State Dept: Reports Ambassador banned 'occupation' misleading

Department official claims reports that Ambassador to Israel asked them to stop calling Judea and Samaria 'occupied' are 'misleading.'

JTA and Arutz Sheva Staff,

David Friedman
David Friedman
Reuters

Reports that the US ambassador to Israel asked the State Department to stop calling Judea and Samaria “occupied” are misleading, a department official said.

Israel’s Kan public broadcaster reported on Tuesday that David Friedman asked the US State Department to stop calling Israel’s control over Judea and Samaria an “occupation” in official documents. He reportedly recommended using the term “West Bank territory” instead of the “occupied territories.”

The State Department rejected the request, according to Kan, but agreed to take up the subject again in the future.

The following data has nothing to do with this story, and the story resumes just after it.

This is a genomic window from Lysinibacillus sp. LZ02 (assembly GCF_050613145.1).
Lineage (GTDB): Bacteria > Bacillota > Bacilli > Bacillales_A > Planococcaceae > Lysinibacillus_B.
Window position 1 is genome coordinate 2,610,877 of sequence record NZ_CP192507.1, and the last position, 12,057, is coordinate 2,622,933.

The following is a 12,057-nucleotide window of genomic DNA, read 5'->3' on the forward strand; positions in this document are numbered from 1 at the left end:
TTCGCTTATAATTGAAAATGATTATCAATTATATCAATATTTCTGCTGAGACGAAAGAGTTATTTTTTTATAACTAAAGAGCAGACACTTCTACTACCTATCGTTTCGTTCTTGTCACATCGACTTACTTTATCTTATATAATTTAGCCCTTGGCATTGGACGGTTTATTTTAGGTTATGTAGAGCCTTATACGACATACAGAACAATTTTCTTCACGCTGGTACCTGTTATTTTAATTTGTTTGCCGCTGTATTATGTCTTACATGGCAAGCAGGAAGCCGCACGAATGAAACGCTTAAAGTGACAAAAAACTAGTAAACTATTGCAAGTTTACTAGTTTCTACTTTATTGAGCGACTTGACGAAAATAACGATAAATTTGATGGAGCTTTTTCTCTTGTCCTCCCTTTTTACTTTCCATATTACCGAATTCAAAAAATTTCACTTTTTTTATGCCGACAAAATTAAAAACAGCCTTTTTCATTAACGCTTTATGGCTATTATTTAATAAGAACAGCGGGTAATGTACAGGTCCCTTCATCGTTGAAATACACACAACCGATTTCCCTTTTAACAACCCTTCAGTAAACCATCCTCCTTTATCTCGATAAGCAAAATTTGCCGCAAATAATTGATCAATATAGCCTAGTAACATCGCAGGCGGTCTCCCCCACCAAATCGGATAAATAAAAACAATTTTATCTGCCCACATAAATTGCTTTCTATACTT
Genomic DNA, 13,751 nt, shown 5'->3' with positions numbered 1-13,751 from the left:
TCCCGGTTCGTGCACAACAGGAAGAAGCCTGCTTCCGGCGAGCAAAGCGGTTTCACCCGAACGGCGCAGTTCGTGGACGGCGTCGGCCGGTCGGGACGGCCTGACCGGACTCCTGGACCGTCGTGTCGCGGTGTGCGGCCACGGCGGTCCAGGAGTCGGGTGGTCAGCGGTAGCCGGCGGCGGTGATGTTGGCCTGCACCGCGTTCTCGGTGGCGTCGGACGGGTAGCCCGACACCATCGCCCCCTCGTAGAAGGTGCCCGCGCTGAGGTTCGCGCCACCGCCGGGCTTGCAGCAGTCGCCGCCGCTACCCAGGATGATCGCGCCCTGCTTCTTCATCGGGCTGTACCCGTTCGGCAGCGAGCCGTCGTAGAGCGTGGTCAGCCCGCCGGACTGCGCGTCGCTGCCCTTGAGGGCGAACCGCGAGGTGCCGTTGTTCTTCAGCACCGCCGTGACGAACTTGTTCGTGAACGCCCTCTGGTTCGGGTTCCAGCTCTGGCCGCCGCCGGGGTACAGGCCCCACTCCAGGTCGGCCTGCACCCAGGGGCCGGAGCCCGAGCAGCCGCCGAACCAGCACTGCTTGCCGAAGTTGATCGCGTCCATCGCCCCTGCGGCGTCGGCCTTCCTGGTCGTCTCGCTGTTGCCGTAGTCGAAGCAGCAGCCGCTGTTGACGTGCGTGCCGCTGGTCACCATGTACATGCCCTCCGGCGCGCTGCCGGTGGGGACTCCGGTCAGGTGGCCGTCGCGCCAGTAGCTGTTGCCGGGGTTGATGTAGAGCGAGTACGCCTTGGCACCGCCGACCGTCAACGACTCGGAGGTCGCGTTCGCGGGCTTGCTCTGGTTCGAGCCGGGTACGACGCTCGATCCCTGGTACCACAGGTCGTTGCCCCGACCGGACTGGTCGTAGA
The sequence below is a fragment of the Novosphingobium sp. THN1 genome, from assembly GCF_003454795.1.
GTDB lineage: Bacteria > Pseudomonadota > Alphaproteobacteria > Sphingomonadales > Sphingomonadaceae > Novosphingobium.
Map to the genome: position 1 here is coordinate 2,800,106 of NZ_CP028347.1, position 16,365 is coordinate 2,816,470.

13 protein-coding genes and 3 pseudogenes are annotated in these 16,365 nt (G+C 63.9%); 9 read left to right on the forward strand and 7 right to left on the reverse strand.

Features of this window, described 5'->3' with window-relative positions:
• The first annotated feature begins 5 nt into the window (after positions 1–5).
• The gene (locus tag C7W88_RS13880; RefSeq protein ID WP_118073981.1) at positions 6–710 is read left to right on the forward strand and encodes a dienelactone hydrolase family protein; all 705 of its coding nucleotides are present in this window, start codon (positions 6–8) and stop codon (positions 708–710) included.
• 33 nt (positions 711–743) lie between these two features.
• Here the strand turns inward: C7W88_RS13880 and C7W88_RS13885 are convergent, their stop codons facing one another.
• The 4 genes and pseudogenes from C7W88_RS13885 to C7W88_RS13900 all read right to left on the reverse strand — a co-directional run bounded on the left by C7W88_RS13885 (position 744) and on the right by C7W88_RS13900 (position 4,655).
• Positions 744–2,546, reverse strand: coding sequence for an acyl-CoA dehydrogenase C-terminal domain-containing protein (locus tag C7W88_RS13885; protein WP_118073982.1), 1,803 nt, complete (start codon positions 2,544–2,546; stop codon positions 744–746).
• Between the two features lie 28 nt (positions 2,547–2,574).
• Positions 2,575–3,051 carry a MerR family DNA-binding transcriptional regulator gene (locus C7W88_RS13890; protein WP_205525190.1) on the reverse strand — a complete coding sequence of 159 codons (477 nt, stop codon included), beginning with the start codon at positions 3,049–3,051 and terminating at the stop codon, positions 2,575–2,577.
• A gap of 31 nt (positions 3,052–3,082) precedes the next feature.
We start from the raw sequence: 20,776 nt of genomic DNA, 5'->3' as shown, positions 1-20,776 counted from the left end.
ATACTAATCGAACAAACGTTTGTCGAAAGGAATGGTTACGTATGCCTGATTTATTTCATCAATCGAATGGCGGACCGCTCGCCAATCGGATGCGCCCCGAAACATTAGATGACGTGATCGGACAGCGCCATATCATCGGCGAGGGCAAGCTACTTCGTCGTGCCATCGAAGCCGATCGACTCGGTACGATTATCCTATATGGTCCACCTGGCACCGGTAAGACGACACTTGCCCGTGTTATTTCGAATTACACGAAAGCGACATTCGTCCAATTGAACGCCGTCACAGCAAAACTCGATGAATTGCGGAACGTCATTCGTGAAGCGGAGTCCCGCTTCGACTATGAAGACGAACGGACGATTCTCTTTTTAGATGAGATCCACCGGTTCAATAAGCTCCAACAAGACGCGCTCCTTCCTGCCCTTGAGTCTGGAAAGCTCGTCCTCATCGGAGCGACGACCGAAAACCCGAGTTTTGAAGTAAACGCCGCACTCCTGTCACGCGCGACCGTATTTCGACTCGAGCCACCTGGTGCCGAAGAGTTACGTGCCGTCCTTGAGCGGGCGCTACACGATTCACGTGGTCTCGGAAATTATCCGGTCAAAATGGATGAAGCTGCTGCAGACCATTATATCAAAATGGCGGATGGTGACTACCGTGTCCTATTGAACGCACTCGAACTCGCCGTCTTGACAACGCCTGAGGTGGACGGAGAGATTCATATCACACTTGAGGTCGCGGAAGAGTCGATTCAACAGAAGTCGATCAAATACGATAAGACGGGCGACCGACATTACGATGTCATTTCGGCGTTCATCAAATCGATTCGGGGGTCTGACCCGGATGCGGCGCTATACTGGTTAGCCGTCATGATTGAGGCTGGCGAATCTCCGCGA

‎”This is a misleading, twisted report,” a State Department official told JTA in an email. The official did not say what about the report was misleading.

“The president is committed to facilitating a comprehensive peace agreement that will benefit both the Israelis and Palestinians and we remain hard at work on those efforts,” the official said.

In a September interview with Walla, Friedman said, “I think the 'settlements' are part of Israel.”

Friedman also said that the Jewish communities in Judea and Samaria have an “important nationalistic, historical, religious significance” and added, “I think the 'settlers' view themselves as Israelis and Israel views the 'settlers' as Israelis.”

The State Department later distanced itself from the remarks, claiming that the ambassador's comments should “not be read as a shift in US policy.”

The correct legal term for Judea and Samaria is "disputed territories," not "occupied territories," as there was no recognized regime there when Israel entered the area.




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